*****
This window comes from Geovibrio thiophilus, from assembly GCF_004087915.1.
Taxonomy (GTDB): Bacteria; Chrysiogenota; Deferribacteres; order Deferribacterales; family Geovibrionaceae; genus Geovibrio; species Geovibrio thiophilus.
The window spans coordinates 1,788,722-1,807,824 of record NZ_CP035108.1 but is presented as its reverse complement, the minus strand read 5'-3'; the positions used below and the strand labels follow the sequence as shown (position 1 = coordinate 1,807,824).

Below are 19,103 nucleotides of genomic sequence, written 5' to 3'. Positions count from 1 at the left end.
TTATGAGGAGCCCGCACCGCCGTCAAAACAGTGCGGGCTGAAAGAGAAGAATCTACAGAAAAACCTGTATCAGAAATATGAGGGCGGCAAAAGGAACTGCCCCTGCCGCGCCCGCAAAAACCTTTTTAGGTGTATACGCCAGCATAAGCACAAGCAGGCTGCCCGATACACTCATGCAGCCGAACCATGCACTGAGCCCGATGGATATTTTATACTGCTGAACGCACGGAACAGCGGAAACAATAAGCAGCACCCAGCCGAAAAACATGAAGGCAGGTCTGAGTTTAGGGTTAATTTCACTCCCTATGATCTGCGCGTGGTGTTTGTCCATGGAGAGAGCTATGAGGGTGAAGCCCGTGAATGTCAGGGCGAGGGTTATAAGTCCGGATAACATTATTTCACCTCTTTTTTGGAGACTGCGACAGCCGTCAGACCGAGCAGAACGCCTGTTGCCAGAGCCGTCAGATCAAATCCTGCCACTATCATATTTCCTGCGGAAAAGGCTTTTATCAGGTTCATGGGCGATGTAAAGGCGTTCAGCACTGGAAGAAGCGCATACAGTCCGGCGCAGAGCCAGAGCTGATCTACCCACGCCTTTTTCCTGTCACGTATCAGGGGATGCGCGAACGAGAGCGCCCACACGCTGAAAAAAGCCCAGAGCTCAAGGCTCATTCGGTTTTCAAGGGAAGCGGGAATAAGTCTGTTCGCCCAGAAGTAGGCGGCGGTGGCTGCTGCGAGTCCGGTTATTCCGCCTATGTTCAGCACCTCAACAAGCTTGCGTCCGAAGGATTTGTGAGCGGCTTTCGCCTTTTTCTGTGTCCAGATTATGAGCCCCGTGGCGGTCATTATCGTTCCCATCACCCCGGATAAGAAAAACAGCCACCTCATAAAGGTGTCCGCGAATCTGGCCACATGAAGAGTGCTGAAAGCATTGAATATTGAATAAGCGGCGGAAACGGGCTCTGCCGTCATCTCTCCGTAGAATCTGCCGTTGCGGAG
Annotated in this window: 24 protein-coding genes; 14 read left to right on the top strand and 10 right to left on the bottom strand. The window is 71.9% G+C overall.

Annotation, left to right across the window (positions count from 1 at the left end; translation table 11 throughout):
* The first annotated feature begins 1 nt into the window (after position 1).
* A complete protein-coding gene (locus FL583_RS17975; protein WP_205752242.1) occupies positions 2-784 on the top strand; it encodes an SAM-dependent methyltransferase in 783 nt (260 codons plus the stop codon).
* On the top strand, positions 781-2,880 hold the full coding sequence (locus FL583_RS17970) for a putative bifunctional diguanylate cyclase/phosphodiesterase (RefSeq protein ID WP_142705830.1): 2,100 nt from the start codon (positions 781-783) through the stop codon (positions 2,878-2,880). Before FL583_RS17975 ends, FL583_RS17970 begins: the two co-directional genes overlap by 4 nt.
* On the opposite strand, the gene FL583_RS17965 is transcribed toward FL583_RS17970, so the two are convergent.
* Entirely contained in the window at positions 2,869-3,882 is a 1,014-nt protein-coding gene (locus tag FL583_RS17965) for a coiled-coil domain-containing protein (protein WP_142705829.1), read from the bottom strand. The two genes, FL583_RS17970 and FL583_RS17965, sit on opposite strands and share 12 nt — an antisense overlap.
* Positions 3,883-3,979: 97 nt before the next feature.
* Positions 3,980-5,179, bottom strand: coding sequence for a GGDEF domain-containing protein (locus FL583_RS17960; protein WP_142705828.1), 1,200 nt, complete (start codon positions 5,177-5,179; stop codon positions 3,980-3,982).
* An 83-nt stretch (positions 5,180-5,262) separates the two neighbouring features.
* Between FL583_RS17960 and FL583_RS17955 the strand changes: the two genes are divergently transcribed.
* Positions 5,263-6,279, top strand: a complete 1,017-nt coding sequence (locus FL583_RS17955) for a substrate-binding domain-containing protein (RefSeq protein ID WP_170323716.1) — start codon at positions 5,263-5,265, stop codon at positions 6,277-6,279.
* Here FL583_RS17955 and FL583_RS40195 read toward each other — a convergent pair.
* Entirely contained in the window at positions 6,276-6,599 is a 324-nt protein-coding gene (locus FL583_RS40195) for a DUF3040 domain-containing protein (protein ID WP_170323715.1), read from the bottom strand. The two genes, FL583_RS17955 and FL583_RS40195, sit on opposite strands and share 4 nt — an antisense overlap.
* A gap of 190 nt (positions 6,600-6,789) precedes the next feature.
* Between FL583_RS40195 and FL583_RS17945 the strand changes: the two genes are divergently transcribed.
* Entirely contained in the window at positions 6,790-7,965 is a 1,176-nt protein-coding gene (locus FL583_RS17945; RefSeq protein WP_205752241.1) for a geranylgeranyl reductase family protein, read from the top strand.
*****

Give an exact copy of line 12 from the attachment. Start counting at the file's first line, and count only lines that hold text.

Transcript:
* Entirely contained in the window at positions 2,869-3,882 is a 1,014-nt protein-coding gene (locus tag FL583_RS17965) for a coiled-coil domain-containing protein (protein WP_142705829.1), read from the bottom strand. The two genes, FL583_RS17970 and FL583_RS17965, sit on opposite strands and share 12 nt — an antisense overlap.